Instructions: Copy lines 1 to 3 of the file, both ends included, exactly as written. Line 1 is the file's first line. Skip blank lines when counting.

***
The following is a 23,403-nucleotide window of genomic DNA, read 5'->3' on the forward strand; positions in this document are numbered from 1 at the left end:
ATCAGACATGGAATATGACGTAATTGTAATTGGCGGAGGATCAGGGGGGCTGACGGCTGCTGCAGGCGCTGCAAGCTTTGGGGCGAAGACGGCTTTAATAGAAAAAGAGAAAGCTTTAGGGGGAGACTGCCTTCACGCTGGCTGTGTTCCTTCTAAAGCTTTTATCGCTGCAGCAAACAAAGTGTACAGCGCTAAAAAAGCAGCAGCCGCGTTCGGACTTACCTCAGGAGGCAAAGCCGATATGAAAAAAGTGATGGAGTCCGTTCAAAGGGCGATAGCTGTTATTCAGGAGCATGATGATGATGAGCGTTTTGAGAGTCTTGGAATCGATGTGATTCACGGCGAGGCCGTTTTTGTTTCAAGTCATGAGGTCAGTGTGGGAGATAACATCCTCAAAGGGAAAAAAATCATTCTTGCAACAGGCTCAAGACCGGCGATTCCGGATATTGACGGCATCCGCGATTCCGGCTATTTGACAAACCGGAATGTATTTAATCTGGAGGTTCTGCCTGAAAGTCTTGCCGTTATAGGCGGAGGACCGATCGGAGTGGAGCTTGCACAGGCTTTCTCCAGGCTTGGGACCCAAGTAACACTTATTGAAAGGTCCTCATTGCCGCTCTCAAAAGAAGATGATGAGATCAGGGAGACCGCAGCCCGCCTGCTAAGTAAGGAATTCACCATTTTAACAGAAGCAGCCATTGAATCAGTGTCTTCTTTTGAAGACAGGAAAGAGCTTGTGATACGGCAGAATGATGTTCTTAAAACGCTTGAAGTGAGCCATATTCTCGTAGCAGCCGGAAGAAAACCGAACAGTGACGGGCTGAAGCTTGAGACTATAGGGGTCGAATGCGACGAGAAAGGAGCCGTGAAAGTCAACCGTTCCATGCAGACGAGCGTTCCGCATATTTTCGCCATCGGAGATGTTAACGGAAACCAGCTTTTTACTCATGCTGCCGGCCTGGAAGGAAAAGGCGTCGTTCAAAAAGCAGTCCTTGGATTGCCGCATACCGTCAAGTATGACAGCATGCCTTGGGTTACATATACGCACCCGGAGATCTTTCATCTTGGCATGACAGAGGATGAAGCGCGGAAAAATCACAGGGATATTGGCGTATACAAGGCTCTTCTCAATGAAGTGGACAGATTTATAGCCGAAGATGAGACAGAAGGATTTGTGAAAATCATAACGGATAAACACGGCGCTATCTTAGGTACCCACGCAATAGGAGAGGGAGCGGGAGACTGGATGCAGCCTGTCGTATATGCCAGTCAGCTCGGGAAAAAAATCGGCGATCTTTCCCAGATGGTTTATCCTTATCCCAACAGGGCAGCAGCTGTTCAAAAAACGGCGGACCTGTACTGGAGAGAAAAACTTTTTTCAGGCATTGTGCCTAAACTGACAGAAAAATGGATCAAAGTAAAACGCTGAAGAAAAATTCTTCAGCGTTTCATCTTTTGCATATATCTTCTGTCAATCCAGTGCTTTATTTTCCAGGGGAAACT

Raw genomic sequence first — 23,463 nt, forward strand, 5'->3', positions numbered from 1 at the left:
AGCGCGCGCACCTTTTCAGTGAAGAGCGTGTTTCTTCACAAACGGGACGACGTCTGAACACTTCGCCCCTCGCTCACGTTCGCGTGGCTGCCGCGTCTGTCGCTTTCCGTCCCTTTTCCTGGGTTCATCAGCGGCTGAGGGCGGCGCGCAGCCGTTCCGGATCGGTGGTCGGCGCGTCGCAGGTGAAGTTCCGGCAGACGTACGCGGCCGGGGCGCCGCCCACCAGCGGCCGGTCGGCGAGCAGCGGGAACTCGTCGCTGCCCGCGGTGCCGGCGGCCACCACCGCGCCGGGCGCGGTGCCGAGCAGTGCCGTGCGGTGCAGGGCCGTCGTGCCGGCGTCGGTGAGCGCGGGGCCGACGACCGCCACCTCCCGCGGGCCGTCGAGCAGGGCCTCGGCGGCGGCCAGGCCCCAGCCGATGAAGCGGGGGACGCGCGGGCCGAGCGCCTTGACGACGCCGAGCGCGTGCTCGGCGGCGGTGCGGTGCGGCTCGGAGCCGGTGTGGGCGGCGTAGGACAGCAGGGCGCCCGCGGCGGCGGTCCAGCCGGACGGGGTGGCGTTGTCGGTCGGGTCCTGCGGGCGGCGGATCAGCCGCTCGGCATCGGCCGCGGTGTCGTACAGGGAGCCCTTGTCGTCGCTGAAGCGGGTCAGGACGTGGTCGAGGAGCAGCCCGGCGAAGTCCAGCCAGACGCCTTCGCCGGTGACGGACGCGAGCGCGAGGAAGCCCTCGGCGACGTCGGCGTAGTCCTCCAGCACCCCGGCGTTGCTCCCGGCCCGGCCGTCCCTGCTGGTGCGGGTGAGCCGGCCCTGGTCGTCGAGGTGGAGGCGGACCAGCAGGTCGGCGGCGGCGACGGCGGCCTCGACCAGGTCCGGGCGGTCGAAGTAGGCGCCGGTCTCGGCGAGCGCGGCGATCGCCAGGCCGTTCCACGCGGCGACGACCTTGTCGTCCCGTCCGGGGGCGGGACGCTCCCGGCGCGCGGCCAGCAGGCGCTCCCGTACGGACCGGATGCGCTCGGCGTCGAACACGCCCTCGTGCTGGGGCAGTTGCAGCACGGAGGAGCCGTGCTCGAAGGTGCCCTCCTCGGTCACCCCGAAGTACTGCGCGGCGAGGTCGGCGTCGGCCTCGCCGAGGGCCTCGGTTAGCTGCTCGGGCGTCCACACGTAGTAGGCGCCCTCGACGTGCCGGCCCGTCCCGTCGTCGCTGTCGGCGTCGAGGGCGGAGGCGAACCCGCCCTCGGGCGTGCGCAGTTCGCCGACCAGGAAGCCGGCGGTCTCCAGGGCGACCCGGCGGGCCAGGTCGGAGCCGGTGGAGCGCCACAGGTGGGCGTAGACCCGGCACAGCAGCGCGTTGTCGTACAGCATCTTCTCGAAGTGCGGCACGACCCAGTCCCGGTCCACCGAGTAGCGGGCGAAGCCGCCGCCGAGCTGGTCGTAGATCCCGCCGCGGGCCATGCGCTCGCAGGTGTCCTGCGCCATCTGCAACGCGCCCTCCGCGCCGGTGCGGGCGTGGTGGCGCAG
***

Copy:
The following is a 23,403-nucleotide window of genomic DNA, read 5'->3' on the forward strand; positions in this document are numbered from 1 at the left end:
ATCAGACATGGAATATGACGTAATTGTAATTGGCGGAGGATCAGGGGGGCTGACGGCTGCTGCAGGCGCTGCAAGCTTTGGGGCGAAGACGGCTTTAATAGAAAAAGAGAAAGCTTTAGGGGGAGACTGCCTTCACGCTGGCTGTGTTCCTTCTAAAGCTTTTATCGCTGCAGCAAACAAAGTGTACAGCGCTAAAAAAGCAGCAGCCGCGTTCGGACTTACCTCAGGAGGCAAAGCCGATATGAAAAAAGTGATGGAGTCCGTTCAAAGGGCGATAGCTGTTATTCAGGAGCATGATGATGATGAGCGTTTTGAGAGTCTTGGAATCGATGTGATTCACGGCGAGGCCGTTTTTGTTTCAAGTCATGAGGTCAGTGTGGGAGATAACATCCTCAAAGGGAAAAAAATCATTCTTGCAACAGGCTCAAGACCGGCGATTCCGGATATTGACGGCATCCGCGATTCCGGCTATTTGACAAACCGGAATGTATTTAATCTGGAGGTTCTGCCTGAAAGTCTTGCCGTTATAGGCGGAGGACCGATCGGAGTGGAGCTTGCACAGGCTTTCTCCAGGCTTGGGACCCAAGTAACACTTATTGAAAGGTCCTCATTGCCGCTCTCAAAAGAAGATGATGAGATCAGGGAGACCGCAGCCCGCCTGCTAAGTAAGGAATTCACCATTTTAACAGAAGCAGCCATTGAATCAGTGTCTTCTTTTGAAGACAGGAAAGAGCTTGTGATACGGCAGAATGATGTTCTTAAAACGCTTGAAGTGAGCCATATTCTCGTAGCAGCCGGAAGAAAACCGAACAGTGACGGGCTGAAGCTTGAGACTATAGGGGTCGAATGCGACGAGAAAGGAGCCGTGAAAGTCAACCGTTCCATGCAGACGAGCGTTCCGCATATTTTCGCCATCGGAGATGTTAACGGAAACCAGCTTTTTACTCATGCTGCCGGCCTGGAAGGAAAAGGCGTCGTTCAAAAAGCAGTCCTTGGATTGCCGCATACCGTCAAGTATGACAGCATGCCTTGGGTTACATATACGCACCCGGAGATCTTTCATCTTGGCATGACAGAGGATGAAGCGCGGAAAAATCACAGGGATATTGGCGTATACAAGGCTCTTCTCAATGAAGTGGACAGATTTATAGCCGAAGATGAGACAGAAGGATTTGTGAAAATCATAACGGATAAACACGGCGCTATCTTAGGTACCCACGCAATAGGAGAGGGAGCGGGAGACTGGATGCAGCCTGTCGTATATGCCAGTCAGCTCGGGAAAAAAATCGGCGATCTTTCCCAGATGGTTTATCCTTATCCCAACAGGGCAGCAGCTGTTCAAAAAACGGCGGACCTGTACTGGAGAGAAAAACTTTTTTCAGGCATTGTGCCTAAACTGACAGAAAAATGGATCAAAGTAAAACGCTGAAGAAAAATTCTTCAGCGTTTCATCTTTTGCATATATCTTCTGTCAATCCAGTGCTTTATTTTCCAGGGGAAACT

Raw genomic sequence first — 23,463 nt, forward strand, 5'->3', positions numbered from 1 at the left: